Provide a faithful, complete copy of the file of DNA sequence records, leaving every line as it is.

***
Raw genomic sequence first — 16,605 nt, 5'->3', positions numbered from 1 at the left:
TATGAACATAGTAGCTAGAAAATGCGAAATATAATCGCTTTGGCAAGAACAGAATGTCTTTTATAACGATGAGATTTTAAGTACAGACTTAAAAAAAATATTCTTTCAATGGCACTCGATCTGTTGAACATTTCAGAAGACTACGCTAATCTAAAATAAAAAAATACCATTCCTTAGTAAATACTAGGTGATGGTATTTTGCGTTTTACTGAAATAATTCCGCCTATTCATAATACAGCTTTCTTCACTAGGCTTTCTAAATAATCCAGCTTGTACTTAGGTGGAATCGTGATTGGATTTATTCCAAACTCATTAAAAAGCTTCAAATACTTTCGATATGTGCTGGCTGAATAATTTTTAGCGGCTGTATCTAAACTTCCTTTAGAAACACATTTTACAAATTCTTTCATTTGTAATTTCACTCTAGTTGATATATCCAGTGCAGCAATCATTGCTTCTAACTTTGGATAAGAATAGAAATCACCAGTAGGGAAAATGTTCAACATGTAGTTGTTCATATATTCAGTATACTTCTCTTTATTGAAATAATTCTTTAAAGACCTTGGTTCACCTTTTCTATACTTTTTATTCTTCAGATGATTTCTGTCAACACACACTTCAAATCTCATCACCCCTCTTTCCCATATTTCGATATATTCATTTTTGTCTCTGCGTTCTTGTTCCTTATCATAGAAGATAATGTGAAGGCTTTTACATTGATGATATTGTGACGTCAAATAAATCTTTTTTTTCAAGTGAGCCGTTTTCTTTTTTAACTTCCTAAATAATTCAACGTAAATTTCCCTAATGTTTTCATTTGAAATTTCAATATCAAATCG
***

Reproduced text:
Raw genomic sequence first — 16,605 nt, 5'->3', positions numbered from 1 at the left:
TATGAACATAGTAGCTAGAAAATGCGAAATATAATCGCTTTGGCAAGAACAGAATGTCTTTTATAACGATGAGATTTTAAGTACAGACTTAAAAAAAATATTCTTTCAATGGCACTCGATCTGTTGAACATTTCAGAAGACTACGCTAATCTAAAATAAAAAAATACCATTCCTTAGTAAATACTAGGTGATGGTATTTTGCGTTTTACTGAAATAATTCCGCCTATTCATAATACAGCTTTCTTCACTAGGCTTTCTAAATAATCCAGCTTGTACTTAGGTGGAATCGTGATTGGATTTATTCCAAACTCATTAAAAAGCTTCAAATACTTTCGATATGTGCTGGCTGAATAATTTTTAGCGGCTGTATCTAAACTTCCTTTAGAAACACATTTTACAAATTCTTTCATTTGTAATTTCACTCTAGTTGATATATCCAGTGCAGCAATCATTGCTTCTAACTTTGGATAAGAATAGAAATCACCAGTAGGGAAAATGTTCAACATGTAGTTGTTCATATATTCAGTATACTTCTCTTTATTGAAATAATTCTTTAAAGACCTTGGTTCACCTTTTCTATACTTTTTATTCTTCAGATGATTTCTGTCAACACACACTTCAAATCTCATCACCCCTCTTTCCCATATTTCGATATATTCATTTTTGTCTCTGCGTTCTTGTTCCTTATCATAGAAGATAATGTGAAGGCTTTTACATTGATGATATTGTGACGTCAAATAAATCTTTTTTTTCAAGTGAGCCGTTTTCTTTTTTAACTTCCTAAATAATTCAACGTAAATTTCCCTAATGTTTTCATTTGAAATTTCAATATCAAATCG